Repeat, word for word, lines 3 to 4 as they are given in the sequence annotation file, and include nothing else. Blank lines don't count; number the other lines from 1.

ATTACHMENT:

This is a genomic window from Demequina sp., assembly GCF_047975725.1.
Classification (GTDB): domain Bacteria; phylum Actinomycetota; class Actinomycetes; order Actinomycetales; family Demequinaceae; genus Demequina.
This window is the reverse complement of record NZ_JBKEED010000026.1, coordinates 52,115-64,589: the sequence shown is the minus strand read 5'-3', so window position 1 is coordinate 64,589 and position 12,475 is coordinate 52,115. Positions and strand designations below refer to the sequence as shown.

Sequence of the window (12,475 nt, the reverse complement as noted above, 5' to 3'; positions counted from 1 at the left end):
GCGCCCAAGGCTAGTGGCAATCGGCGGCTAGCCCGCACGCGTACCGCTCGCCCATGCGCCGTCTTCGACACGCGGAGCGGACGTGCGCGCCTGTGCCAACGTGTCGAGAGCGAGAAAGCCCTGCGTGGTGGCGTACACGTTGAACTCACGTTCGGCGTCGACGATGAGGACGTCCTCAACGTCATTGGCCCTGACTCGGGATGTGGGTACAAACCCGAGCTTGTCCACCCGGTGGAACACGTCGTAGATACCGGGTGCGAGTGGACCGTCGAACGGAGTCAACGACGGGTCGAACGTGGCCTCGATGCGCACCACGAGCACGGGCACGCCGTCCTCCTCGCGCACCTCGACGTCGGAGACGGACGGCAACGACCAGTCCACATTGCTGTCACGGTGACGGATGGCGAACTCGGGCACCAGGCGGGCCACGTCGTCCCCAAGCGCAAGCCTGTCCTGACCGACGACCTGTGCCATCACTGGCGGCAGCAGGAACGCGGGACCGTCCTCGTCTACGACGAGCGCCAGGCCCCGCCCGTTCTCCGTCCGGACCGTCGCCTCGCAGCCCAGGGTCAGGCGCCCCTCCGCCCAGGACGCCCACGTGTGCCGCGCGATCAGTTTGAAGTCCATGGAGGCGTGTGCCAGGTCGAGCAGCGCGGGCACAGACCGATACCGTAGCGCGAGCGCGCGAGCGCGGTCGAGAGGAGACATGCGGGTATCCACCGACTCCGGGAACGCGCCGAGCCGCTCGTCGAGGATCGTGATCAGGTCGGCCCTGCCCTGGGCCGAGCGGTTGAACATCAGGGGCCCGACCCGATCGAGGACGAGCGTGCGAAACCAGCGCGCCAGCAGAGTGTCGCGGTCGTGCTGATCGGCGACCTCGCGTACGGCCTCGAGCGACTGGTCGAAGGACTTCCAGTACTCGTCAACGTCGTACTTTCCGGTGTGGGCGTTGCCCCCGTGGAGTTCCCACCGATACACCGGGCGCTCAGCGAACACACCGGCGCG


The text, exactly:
This window is the reverse complement of record NZ_JBKEED010000026.1, coordinates 52,115-64,589: the sequence shown is the minus strand read 5'-3', so window position 1 is coordinate 64,589 and position 12,475 is coordinate 52,115. Positions and strand designations below refer to the sequence as shown.

Sequence of the window (12,475 nt, the reverse complement as noted above, 5' to 3'; positions counted from 1 at the left end):